From horseback riding in Alaska to swimming with the dolphins in Jamaica to touring the Outback of Australia, Laura Galbo is a woman on the go. Just three years ago, she was suffering with intractable pain in both hips. Ms. Galbo, 4' 1", had struggled for a number of years in pain and had reached a point where she could no longer function. Doctors at other institutions advised against hip replacement surgery due to her young age (45 at the time) and the complexity of her case. However, Ms. Galbo, a former educator with many interests and a passion for travel, refused to accept a future of pain and immobility.
“Laura’s level of deformity and her short stature presented a huge challenge,” says Douglas E. Padgett, MD, Chief of the Adult Reconstruction and Joint Replacement Division. Over the next three to four months, Dr. Padgett conferred with Philip D. Wilson, Jr., MD, Surgeon-in-Chief Emeritus; Timothy Wright, PhD, Director of Applied Biomechanics in Orthopedic Surgery; and Joseph Lipman, MS, Director of Device Development, to determine the best treatment plan for Ms. Galbo.
“Laura’s joint anatomy could not take a standard implant,” says Dr. Padgett. “She required a pencil-thin stem because the diameter of the canal of her femur was so small. This was about as unusual a custom implant as you’ll ever have.”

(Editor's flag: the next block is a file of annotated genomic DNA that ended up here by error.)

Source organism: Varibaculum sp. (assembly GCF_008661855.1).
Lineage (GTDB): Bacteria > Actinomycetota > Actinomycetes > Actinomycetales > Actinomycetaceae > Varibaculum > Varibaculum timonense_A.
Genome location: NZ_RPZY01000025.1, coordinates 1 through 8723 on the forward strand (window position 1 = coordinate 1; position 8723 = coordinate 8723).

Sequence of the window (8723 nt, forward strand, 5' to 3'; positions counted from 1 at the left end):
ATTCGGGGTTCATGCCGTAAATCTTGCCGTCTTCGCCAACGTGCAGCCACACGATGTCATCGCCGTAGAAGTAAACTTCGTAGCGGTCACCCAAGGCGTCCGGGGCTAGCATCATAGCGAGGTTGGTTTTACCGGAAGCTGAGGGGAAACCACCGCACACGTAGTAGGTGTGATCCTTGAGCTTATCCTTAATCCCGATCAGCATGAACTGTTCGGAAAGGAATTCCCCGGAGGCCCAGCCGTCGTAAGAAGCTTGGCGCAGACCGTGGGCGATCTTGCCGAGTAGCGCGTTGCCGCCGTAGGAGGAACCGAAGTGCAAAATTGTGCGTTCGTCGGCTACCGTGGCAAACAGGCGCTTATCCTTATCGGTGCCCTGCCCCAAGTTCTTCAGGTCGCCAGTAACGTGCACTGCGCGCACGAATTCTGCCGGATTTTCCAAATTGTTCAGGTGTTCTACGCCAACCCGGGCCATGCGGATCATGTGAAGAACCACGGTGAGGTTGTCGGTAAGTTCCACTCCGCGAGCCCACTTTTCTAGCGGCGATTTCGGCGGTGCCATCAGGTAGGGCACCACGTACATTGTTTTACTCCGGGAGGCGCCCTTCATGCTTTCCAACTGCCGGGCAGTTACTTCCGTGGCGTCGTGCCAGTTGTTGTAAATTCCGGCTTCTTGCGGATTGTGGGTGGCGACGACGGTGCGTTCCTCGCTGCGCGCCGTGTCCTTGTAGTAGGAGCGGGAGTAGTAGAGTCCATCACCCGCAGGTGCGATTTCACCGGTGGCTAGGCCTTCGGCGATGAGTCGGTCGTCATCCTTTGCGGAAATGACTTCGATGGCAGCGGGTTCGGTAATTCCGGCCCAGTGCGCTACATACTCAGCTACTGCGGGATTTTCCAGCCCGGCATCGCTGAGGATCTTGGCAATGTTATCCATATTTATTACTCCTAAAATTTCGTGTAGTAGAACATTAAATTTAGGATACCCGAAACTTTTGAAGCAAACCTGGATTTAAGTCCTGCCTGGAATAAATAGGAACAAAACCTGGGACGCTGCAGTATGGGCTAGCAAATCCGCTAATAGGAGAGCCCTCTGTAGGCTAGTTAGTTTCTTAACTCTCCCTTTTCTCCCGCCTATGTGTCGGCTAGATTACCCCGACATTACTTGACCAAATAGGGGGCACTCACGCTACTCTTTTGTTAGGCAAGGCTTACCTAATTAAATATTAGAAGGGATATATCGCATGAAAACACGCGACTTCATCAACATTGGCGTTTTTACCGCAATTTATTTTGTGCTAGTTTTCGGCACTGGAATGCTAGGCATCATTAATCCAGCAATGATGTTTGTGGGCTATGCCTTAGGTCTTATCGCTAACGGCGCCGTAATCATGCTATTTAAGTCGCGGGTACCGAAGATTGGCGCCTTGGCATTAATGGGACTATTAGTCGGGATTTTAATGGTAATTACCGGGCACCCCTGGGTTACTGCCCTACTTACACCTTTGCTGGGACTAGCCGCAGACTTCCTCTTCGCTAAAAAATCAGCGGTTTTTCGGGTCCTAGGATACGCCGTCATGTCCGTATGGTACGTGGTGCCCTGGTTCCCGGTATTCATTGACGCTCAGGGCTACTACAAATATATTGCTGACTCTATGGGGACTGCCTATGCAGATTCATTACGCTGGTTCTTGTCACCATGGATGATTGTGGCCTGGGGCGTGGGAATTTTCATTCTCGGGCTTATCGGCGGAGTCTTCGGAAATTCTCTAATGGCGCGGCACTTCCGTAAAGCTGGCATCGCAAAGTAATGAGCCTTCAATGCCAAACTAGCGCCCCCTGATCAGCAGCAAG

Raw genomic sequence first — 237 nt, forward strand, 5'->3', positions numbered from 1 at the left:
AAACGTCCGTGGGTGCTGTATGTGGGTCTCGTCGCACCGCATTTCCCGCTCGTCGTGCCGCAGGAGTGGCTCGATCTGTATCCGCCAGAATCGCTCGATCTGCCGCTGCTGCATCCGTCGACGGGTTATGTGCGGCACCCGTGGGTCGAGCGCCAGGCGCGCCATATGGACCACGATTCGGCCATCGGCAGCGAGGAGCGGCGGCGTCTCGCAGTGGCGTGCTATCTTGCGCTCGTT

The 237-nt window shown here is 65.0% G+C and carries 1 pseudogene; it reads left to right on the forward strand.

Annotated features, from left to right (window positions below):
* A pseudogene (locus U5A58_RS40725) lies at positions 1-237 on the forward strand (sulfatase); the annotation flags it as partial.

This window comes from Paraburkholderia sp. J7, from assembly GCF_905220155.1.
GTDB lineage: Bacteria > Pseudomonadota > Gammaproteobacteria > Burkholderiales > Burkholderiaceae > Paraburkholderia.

Mr. Lipman and Dr. Padgett used computer-aided design to create virtual blueprints of Ms. Galbo’s anatomy. “We can build 3D plastic models of specific anatomy for implant design in complex cases such as Laura’s or for whatever reason a model might be helpful to the surgeon,” says Mr. Lipman. “We can also do pre-operative planning with our software, where we can actually cut the model to simulate a surgical procedure.”
“Dr. Padgett was able to give me back quality of life,” says Ms. Galbo. “After my first hip was done, I visited my cousin Jim who said, ‘you look 10 years younger. Your face isn’t covered in pain anymore.’ Once my left hip was done, and I had no more pain, it was like the right hip was screaming, ‘me next, me next!’”
Ms. Galbo’s second hip replacement took place 16 months later.